Morgan Fisher, one-time member of Mott the Hoople, was the "editor" of this string of 60 small pieces by as many artists, which add up to just 67 minutes. His capacity as editor entailed, according to his liner notes, having "remixed, edited and generally meddled with many of the tracks on this album," sequenced so that they segue between selections without break. There are so many styles and artists from all over the world involved that it really defies adequate summarization in the capsule review format. The artist roster looks rather what an index to the artier musicians covered by a few years of Option magazine would look like if that periodical was still publishing in 2000. John Paul Jones, Linton Kwesi Johnson, Hugh Cornwell, Howard Jones (how'd he get in there?), Terry Riley, Meredith Monk, Michael Nyman, Robert Fripp, Dissidenten, Penguin Cafe Orchestra, Michael Shrieve, Gavin Bryars, Jane Siberry, Lol Coxhill, Moondog, the Levellers, Trans Global Underground, and even the film director Jane Campion are among the more well-known names involved. Is it fun to listen to? Maybe not as much as it might sound, even to the super-open-minded listener. There's such a diversity of styles, from ambient and techno to world to experimental to edgy rock and jazz, plus more, that it's hard to imagine many people's tastes will extend to enthusiasm, or, at any rate, equal enthusiasm, for everything or even the majority of it. Unlike most compilations, it won't be that satisfying to just go to the tracks you like the most; they only last a minute before moving on to something else, sometimes something jarringly different in mood. For those who thrive on the all-music-is-one aesthetic, and the modernist cut-and-mix pastiche approach to music making, it may be a treat, like playing spin the dial between progressive community radio shows all over the world without having to actually spin the dial. But as concept and realization, it's trying to shove too much of a ship into a bottle.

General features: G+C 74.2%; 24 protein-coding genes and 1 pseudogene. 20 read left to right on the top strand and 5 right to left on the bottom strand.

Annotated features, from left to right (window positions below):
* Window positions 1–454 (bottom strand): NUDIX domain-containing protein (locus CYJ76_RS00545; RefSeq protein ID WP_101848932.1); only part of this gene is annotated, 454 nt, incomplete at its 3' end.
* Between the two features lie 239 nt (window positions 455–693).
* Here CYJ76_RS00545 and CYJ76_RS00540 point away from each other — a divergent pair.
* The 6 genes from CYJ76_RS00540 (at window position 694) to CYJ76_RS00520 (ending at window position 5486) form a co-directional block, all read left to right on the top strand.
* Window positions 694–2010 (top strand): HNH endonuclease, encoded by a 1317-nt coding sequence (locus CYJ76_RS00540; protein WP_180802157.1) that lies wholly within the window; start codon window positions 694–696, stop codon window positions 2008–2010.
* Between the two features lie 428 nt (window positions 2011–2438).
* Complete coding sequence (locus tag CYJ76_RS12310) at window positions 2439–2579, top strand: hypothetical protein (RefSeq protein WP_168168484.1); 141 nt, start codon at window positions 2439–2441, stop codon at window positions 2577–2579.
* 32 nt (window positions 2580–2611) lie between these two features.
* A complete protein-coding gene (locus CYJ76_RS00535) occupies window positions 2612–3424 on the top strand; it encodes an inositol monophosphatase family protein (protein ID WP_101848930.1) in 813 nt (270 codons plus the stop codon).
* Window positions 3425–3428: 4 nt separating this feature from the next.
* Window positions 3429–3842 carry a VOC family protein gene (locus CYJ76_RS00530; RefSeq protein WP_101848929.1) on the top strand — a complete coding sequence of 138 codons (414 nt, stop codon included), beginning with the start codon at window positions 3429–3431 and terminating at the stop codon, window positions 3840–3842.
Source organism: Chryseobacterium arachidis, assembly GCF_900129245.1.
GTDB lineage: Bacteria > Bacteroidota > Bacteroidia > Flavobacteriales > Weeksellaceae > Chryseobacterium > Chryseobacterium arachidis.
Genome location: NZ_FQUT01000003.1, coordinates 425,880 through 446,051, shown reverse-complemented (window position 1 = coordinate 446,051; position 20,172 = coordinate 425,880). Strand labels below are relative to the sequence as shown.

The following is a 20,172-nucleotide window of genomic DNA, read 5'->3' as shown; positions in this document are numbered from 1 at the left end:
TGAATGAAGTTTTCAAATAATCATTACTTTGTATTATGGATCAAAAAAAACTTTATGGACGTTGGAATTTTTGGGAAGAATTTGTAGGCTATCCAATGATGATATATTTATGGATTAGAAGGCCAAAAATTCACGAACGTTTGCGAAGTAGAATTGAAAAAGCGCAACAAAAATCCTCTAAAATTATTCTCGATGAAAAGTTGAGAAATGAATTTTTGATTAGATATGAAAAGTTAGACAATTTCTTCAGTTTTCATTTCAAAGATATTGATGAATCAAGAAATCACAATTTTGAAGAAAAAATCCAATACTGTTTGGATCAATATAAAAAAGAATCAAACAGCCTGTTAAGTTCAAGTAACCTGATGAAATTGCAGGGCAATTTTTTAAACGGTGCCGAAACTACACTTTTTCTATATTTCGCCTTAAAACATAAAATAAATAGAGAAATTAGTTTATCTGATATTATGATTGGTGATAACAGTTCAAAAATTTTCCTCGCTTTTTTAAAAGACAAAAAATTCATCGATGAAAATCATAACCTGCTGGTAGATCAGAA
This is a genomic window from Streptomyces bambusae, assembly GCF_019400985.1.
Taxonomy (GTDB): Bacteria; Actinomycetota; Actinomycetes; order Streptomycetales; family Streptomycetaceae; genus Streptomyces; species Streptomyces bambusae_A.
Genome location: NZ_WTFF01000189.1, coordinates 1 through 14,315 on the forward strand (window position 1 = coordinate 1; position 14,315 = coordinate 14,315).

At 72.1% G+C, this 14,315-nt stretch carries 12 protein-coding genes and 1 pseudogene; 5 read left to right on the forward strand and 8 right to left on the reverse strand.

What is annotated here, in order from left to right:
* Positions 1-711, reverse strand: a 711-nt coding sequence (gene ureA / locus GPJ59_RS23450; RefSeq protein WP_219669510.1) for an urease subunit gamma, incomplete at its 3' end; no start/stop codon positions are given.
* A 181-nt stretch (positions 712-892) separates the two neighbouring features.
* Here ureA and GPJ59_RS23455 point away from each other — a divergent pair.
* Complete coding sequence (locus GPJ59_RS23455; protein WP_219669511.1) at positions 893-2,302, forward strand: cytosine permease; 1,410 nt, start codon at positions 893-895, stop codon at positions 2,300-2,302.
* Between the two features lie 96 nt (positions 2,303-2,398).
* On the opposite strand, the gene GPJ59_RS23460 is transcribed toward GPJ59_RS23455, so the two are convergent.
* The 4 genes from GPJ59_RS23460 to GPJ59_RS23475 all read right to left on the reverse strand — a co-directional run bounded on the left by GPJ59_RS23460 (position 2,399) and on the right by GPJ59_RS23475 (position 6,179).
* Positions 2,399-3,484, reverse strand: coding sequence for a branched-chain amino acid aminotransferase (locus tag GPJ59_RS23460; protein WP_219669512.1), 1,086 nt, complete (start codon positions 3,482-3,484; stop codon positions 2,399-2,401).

Share this page